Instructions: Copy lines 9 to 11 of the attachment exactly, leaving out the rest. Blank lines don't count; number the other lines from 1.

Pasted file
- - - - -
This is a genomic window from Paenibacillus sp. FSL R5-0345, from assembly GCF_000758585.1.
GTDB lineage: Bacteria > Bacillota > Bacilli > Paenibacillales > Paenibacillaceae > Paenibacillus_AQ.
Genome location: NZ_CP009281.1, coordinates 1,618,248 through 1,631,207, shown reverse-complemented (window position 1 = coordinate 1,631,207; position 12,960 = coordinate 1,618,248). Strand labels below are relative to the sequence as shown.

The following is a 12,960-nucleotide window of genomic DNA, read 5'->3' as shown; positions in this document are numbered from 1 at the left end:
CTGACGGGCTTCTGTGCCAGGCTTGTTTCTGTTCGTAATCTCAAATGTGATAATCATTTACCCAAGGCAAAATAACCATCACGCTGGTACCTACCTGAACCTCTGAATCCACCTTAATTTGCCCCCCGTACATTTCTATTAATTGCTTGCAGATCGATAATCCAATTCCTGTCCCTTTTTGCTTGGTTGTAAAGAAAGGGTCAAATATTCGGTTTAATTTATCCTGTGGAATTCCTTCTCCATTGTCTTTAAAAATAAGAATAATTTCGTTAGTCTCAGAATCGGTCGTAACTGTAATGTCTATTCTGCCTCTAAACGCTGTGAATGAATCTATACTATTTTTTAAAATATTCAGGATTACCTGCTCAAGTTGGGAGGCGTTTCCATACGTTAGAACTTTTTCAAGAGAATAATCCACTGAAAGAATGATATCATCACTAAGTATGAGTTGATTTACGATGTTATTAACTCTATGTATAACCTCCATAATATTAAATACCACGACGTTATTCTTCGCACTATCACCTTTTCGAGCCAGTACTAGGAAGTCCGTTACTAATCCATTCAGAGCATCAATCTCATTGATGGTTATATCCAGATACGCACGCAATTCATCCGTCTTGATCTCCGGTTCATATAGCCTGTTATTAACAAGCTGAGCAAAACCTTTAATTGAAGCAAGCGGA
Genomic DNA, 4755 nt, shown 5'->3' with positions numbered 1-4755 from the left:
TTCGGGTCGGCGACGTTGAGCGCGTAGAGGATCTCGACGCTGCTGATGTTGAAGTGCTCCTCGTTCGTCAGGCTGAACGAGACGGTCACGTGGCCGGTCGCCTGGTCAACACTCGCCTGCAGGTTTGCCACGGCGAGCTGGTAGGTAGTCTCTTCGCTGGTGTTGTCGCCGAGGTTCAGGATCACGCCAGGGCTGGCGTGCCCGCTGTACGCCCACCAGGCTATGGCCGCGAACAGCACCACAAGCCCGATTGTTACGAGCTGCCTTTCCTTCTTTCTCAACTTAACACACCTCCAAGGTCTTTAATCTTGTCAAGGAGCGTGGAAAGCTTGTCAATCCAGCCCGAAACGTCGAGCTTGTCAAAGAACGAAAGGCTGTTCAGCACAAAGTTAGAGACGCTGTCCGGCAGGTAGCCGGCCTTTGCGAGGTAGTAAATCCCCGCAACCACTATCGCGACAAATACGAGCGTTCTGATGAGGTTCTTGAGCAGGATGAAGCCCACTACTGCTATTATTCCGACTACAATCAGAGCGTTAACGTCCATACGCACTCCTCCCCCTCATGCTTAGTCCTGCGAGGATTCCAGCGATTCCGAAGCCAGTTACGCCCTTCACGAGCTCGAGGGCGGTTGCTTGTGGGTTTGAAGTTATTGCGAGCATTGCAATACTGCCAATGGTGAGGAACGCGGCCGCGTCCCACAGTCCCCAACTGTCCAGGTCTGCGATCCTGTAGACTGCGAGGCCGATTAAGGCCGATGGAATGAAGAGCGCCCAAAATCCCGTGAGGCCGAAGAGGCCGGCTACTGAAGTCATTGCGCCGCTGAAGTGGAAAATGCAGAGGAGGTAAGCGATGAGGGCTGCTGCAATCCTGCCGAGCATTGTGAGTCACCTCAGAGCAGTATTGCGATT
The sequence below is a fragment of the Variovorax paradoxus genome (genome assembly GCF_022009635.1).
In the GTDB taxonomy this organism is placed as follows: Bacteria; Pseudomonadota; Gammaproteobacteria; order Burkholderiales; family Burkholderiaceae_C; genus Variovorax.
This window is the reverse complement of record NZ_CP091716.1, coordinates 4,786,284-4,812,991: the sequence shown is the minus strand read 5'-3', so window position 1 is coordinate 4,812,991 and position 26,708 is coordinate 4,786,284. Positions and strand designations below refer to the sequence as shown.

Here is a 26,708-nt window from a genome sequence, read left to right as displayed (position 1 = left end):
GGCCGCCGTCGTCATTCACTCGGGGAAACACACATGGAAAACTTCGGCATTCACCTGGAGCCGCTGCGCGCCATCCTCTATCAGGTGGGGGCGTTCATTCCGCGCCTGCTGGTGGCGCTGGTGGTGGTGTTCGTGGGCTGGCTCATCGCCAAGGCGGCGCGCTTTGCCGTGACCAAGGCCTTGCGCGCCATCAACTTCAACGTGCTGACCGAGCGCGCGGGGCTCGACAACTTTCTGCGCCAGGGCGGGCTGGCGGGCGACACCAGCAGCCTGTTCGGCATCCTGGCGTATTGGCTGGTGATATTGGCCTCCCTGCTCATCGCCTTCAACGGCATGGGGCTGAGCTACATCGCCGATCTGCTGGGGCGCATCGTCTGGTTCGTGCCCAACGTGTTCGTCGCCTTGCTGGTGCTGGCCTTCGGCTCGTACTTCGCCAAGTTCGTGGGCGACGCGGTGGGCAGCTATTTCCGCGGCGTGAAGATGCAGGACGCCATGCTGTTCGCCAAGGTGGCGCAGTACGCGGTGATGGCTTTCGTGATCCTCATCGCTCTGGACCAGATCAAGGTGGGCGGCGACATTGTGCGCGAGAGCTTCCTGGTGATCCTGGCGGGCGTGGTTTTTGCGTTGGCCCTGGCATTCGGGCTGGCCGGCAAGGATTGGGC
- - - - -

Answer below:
In the GTDB taxonomy this organism is placed as follows: Bacteria; Pseudomonadota; Gammaproteobacteria; order Burkholderiales; family Burkholderiaceae_C; genus Variovorax.
This window is the reverse complement of record NZ_CP091716.1, coordinates 4,786,284-4,812,991: the sequence shown is the minus strand read 5'-3', so window position 1 is coordinate 4,812,991 and position 26,708 is coordinate 4,786,284. Positions and strand designations below refer to the sequence as shown.

Here is a 26,708-nt window from a genome sequence, read left to right as displayed (position 1 = left end):